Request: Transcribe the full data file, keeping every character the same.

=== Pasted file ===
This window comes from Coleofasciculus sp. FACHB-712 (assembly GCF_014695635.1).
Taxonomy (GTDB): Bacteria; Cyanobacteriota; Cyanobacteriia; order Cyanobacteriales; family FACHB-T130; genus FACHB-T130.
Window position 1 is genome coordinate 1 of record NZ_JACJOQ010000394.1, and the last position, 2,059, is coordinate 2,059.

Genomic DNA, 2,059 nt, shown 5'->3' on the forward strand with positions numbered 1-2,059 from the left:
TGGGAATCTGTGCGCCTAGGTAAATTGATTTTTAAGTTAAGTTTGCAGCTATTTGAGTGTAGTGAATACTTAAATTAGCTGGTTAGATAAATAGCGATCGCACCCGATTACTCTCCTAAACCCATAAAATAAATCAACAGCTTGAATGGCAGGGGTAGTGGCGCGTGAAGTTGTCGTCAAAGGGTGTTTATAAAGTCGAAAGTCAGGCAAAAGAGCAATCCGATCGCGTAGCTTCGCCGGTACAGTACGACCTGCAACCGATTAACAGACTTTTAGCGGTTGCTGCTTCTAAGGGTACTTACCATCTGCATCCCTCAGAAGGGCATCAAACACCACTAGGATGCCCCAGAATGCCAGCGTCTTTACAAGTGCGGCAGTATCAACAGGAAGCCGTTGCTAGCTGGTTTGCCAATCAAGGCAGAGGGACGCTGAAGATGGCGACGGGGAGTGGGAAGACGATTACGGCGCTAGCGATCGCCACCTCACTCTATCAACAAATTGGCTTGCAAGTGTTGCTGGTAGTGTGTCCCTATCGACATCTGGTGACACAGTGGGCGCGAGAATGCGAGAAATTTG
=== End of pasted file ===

This window comes from Coleofasciculus sp. FACHB-712 (assembly GCF_014695635.1).
Taxonomy (GTDB): Bacteria; Cyanobacteriota; Cyanobacteriia; order Cyanobacteriales; family FACHB-T130; genus FACHB-T130.
Window position 1 is genome coordinate 1 of record NZ_JACJOQ010000394.1, and the last position, 2,059, is coordinate 2,059.

Genomic DNA, 2,059 nt, shown 5'->3' on the forward strand with positions numbered 1-2,059 from the left:
TGGGAATCTGTGCGCCTAGGTAAATTGATTTTTAAGTTAAGTTTGCAGCTATTTGAGTGTAGTGAATACTTAAATTAGCTGGTTAGATAAATAGCGATCGCACCCGATTACTCTCCTAAACCCATAAAATAAATCAACAGCTTGAATGGCAGGGGTAGTGGCGCGTGAAGTTGTCGTCAAAGGGTGTTTATAAAGTCGAAAGTCAGGCAAAAGAGCAATCCGATCGCGTAGCTTCGCCGGTACAGTACGACCTGCAACCGATTAACAGACTTTTAGCGGTTGCTGCTTCTAAGGGTACTTACCATCTGCATCCCTCAGAAGGGCATCAAACACCACTAGGATGCCCCAGAATGCCAGCGTCTTTACAAGTGCGGCAGTATCAACAGGAAGCCGTTGCTAGCTGGTTTGCCAATCAAGGCAGAGGGACGCTGAAGATGGCGACGGGGAGTGGGAAGACGATTACGGCGCTAGCGATCGCCACCTCACTCTATCAACAAATTGGCTTGCAAGTGTTGCTGGTAGTGTGTCCCTATCGACATCTGGTGACACAGTGGGCGCGAGAATGCGAGAAATTTG